Love at first listening. That would be a perfectly accurate sentence to describe what I felt when I landed my ears on the first Agusa record, back in 2014. From the moment I discovered their music I knew I would follow them forever, of course as long as there is Agusa. This Swedish band was formed in the year of 2013 by two former members of Kama Loka, bassist Tobias Petterson and guitarist Mikael Ödesjö with drummer Dag Strömquist and keyboardist Jonas Berge. Within the year Strömquist decided to leave the group and was replaced by Tim Wallander on drums and percussion and Jenny Puertas (a fellow Cuban countrywoman) on flute. After deciding on a name; they started working on their first album called “Högtid” which was released in March, 2014 getting them on the 17th place on the Swedish Hard Rock list and putting them on spotlight. “Högtid” was probably my favorite release of the year: a gorgeous offering of psychedelic and Krautrock-like instrumental rock drenched in swirling Hammond organs and ragged guitar riffs that takes you back to the 70’s. Simply wonderful music. Agusa’s sophomore album “Två”, was released in August, 2015 by the American record company Laser’s Edge. A year later, they released their first live album “Katarsis”.
To be a fairly new band Agusa’s musicianship exhales a define flavor from the late 60’s to the early 70’s psychedelic and progressive rock. But this is not another 70’s-sound band … there is no way you will forget Agusa’s music. Vintage, retro-oriented, folkish sound, some jazzy notes thrown here and there, sudden changing moods, and an unmistakably strong affection for early 70’s progressive rock, are some of the adjectives that can be used to define their enchanting blend. Last October 27, 2017 Agusa released their third and eponymous album through Laser’s Edge which is available on digital, CD and LP formats. “Agusa” was recorded and mixed by Viktor Rinneby and mastered by Grammy-winning engineer Bob Katz, and completed with artwork by Danilo Stankovic and design by Peter Wallgren. After the recordings of “Agusa” keyboardist Jonas Berge decided to take a break and left the band, he was replaced by Jeppe Juul, but he rejoined his former bandmates at a later point for several concerts, occasions which saw them playing live with two organ players.
“Agusa” consists of five songs, ranging from five to ten-and-a-half minutes. Is a bit heavier than previous albums and sees the band expanding their kaleidoscopic output which conjures images of nature and the cosmos with extensive passages leading the listener into fantastic realms of a possibly supernatural or parallel existence, yet still serving their singular brand of trance-inducing, folk-inspired psychedelic rock. Although Agusa‘s principal instrumentation has changed since the release of “Högtid” and the band’s style has been refined to become more tightly arranged; the core of the music remains firmly rooted in the tie and dye colors of jam-based psychedelia with a krautrock.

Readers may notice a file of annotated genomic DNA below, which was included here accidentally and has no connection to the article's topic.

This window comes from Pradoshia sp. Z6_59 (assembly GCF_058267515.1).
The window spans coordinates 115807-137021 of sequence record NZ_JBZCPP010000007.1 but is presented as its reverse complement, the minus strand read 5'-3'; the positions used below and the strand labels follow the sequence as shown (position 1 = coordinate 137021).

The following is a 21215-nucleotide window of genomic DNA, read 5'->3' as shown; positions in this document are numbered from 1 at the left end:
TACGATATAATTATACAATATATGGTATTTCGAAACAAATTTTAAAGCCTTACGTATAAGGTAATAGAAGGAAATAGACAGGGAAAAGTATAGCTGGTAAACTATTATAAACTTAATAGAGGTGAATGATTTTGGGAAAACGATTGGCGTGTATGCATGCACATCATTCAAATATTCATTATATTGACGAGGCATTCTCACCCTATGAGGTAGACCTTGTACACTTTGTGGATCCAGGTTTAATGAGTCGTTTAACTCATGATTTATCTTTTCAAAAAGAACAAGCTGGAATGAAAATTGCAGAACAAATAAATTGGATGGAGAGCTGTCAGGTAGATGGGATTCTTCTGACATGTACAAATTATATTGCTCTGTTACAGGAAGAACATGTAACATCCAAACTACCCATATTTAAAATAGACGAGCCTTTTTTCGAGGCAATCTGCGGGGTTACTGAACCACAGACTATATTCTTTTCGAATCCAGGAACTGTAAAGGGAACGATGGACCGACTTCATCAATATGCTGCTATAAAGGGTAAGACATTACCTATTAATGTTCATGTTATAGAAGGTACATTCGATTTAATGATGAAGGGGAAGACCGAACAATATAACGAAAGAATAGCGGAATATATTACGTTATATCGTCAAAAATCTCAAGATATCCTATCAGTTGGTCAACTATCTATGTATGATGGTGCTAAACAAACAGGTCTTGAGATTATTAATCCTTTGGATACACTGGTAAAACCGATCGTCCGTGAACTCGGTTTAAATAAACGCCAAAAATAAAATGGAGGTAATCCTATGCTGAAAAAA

Right from the opening track “Landet Langesen” preceded by an initial passage marked with pastoral sounds, the listener is treated to some truly delightful soundscapes wrapped in a bewitching vintage halo: wah-wah laced guitar licks weaving the cadence of a dreamy atmosphere, while the music meanders conjuring images of long forgotten times. Infectious rhythms, gutsy guitar parts, subtle changes of tack, timbre and tempo are combined with sweet folk-tinged melodies. As much as they cite Kebnekajse (Sweden), Amon Düül II (Germany) and Colosseum (UK) as influences – and you can throw in references to pastoral forebears such as Landberk and Fläsket Brinner too – the spirit that permeates Agusa’s sound is one of unconstrained exploration.
The intricate complexity and warm exploratory nature of the album tracks easily exhibit richly textures wrapped by a superficially loose structure that’s probably strongly controlled. They twist, turn and wind their way through the playing time in a calm and informal manner; offering some real drugged-out psychedelic bliss for connoisseurs of the style. The sound of exuberant guitars plenty of rich prog and folky tones, contagious, skillful and soft organ melodies and gorgeous – sometimes magnificent – flute blend together with groovy bass lines and powerful drumming in a sumptuous harmony. The mesmerizing effect of the frequently recurring motifs that are a common occurrence within each tune, inviting the listener to turn down the lights and be transported by a voyage of the imagination.
As the music unfolds gradually as any good progressive psych album should – having the musicians engage in highly entertaining, crisp instrumental interplay with each other – “Agusa” reveals its musical peak, resulting in a thrilling musical picture masterfully painted by a band filled with members possessing a mesmerizing instrumental prowess and a willingness to venture out into far-out musical territory. There’s something quietly stunning about how Agusa approach their music and it’s a pleasure to listen to as a result. All in all, another top-notch release from this uber-talented band that I love dearly. I’m certainly sure I will be talking about these guys again before the year’s curtains come to a close.
Released By: Laser’s Edge
Release Date: October 27th, 2017
Genre: Progressive, Psychedelic
- Tobias Petterson / bass
- Jeppe Juul / organ
- Jenny Puertas / flute
- Tim Wallander / drums, percussion
- Mikael Ödesjö / guitar
- Landet Langesen
- Den Förtrollade Skogen
- Sagor Från Saaris
- Bortom Hemom